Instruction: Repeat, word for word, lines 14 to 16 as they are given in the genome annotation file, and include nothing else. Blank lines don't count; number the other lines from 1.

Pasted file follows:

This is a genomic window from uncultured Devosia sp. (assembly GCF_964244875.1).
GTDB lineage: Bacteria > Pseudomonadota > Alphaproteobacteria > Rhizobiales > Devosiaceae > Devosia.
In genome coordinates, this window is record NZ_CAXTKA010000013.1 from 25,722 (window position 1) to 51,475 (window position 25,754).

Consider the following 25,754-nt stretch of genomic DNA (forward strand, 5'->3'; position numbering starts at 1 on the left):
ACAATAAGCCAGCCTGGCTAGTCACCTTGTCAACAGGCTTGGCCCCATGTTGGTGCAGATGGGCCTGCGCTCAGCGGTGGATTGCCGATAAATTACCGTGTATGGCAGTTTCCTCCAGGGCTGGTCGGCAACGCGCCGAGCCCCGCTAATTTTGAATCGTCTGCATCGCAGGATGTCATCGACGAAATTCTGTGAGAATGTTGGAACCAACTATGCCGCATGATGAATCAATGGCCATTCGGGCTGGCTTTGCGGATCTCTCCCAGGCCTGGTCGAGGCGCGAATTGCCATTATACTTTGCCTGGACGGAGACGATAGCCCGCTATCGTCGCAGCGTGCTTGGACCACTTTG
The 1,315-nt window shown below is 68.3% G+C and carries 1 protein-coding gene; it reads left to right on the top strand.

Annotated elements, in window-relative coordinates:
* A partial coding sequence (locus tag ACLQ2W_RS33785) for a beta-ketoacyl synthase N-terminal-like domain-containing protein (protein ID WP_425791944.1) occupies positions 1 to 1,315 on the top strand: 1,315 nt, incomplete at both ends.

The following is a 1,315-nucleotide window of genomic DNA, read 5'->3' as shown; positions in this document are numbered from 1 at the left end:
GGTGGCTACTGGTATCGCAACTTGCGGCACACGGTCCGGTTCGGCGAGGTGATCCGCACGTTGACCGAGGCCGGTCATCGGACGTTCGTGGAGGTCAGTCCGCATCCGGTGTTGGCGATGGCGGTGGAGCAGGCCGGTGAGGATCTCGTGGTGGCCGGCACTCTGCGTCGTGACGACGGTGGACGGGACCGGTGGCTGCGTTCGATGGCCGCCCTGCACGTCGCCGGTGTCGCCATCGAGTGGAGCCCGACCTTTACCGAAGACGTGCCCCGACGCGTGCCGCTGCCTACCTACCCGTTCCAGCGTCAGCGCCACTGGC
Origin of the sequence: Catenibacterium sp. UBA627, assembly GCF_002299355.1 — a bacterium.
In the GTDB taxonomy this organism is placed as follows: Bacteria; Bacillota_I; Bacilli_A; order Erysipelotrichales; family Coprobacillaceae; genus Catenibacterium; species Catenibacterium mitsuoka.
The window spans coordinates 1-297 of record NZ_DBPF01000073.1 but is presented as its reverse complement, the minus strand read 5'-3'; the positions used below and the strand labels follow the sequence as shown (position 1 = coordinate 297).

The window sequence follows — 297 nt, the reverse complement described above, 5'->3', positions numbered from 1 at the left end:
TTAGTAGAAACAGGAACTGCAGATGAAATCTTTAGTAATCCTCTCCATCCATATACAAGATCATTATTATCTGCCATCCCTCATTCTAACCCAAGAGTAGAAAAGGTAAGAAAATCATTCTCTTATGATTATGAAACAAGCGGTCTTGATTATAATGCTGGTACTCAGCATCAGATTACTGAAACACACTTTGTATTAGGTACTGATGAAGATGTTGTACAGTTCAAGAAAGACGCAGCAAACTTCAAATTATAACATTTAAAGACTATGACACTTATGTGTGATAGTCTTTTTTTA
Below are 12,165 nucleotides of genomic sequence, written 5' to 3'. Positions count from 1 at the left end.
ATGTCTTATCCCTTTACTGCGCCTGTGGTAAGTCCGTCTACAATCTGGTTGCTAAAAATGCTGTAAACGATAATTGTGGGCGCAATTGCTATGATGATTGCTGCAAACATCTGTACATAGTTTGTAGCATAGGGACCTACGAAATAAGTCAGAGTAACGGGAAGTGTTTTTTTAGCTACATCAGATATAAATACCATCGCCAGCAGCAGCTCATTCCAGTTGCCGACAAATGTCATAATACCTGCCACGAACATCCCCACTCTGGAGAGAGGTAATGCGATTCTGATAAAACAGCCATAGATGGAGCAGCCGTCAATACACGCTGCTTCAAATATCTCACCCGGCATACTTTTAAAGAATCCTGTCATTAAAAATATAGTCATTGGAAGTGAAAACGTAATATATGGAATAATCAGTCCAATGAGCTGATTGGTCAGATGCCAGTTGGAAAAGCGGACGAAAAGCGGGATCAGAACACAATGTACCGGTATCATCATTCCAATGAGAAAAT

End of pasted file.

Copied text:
The window sequence follows — 297 nt, the reverse complement described above, 5'->3', positions numbered from 1 at the left end:
TTAGTAGAAACAGGAACTGCAGATGAAATCTTTAGTAATCCTCTCCATCCATATACAAGATCATTATTATCTGCCATCCCTCATTCTAACCCAAGAGTAGAAAAGGTAAGAAAATCATTCTCTTATGATTATGAAACAAGCGGTCTTGATTATAATGCTGGTACTCAGCATCAGATTACTGAAACACACTTTGTATTAGGTACTGATGAAGATGTTGTACAGTTCAAGAAAGACGCAGCAAACTTCAAATTATAACATTTAAAGACTATGACACTTATGTGTGATAGTCTTTTTTTA
Below are 12,165 nucleotides of genomic sequence, written 5' to 3'. Positions count from 1 at the left end.